Scientists grow “tiny eyes” in the lab using stem cells

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Close-up of an eye.  Unsplash
Close-up of an eye. Unsplash

Researchers and scientists at University College London’s Great Ormond Street Institute of Child Health (UCL GOS ICH) have developed a pair of human eyes to study and understand a rare genetic disorder called Usher syndrome.

Usher syndrome causes the slow development of blindness and scientists at UCLA wanted to study the progression of the disorder. It is impossible to do this in actual humans. They report that they have been able to grow miniature eyes in the laboratory from stem cells.

The three-dimensional ‘little eyes’ called organelles were created using skin samples donated by some patients at Great Ormond Street Hospital for Children (GOSH).

Usher syndrome is present in children at birth. Children with this disorder are usually deaf. However, blindness develops gradually in adulthood and there is no cure for the condition. One of the main reasons why scientists cannot find a cure is that it is almost impossible to study the core of the problem.

Normally, light-detecting rod cells are located in the back of the eye within the retina. These rods process images for the brain. In the latest study, experts were able to grow these rod cells in the miniature eye. “The rod cells organized themselves into layers that mimicked how they are organized in the retina.”

Previous efforts to create a miniature eye model in the lab failed because the scientists used animal cells. Similar loss of vision was not observed in those small eyes as seen in Usher syndrome.

While it is a rare genetic condition, Usher syndrome is the most common cause of deafness and blindness, affecting 100,000 people worldwide. Children with type 1 are born deaf and lose their sight over time by the time they reach adulthood. The rest have the ability to hear, but their eyesight eventually deteriorates.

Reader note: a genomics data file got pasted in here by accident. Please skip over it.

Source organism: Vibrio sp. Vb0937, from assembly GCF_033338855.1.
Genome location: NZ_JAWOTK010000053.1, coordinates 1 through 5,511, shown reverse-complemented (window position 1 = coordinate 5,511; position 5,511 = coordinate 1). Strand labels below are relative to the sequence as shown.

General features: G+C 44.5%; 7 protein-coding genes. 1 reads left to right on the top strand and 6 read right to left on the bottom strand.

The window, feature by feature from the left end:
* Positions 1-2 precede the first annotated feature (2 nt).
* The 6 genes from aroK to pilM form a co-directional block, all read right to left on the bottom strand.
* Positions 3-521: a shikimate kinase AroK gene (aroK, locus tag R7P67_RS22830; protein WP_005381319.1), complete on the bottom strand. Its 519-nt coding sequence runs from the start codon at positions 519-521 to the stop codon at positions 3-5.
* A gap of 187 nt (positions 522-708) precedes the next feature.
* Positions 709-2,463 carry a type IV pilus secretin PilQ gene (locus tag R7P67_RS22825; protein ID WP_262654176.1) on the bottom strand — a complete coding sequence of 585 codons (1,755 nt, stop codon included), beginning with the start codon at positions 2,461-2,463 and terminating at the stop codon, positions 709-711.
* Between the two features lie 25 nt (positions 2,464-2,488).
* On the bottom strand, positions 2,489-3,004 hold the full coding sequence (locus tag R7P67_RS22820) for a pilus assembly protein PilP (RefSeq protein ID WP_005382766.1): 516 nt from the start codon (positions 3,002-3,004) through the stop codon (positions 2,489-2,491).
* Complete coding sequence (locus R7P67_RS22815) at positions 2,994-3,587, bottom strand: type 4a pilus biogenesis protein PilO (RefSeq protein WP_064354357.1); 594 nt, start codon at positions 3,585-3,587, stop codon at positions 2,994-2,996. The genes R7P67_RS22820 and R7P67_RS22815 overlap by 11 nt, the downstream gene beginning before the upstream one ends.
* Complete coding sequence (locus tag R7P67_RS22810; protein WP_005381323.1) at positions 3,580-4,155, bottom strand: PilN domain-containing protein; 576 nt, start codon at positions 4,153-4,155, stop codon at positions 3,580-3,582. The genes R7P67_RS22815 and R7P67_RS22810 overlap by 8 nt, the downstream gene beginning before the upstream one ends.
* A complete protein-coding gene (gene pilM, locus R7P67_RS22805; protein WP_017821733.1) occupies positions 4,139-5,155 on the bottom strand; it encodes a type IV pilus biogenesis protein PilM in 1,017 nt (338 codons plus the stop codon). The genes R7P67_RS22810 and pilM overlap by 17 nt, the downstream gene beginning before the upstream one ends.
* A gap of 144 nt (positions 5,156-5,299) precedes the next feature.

While hearing loss is easier to control with hearing aids and cochlear implants, retinitis pigmentosa, a cause of vision loss, has no cure. The researchers’ new work opens doors for deeper analysis and a better understanding of the genetic disorder.

Ultimately, a stronger understanding could lead to the design of treatments that can help people protect their vision.

With these tiny eyes, scientists will be able to closely observe the light-sensitive cells in the human eye. Such a detailed analysis of the human eye at an individual level has never been done before.

For example, the study authors published in Stem Cell Reports found that Müller cells may have a role to play in the development of Usher syndromes. They are the cells responsible for the structural support and metabolism of the retina.

Interestingly, the miniature eyes the scientists developed in the lab were grown using cells donated by both patients with a genetic defect and those with healthy eyes. This helped them compare the two and understand precisely where the syndrome was coming from.

“It is difficult to study the tiny neurons of a patient’s inaccessible retina because they are so intricately connected and precisely localized in the back of the eye. Using a small skin biopsy, we now have the technique to reprogram the cells into stem cells and then create a laboratory retina with the same DNA, thus the same genetic conditions, as our patients,” said first study author Dr Yeh. Chuan Leung in a press release.


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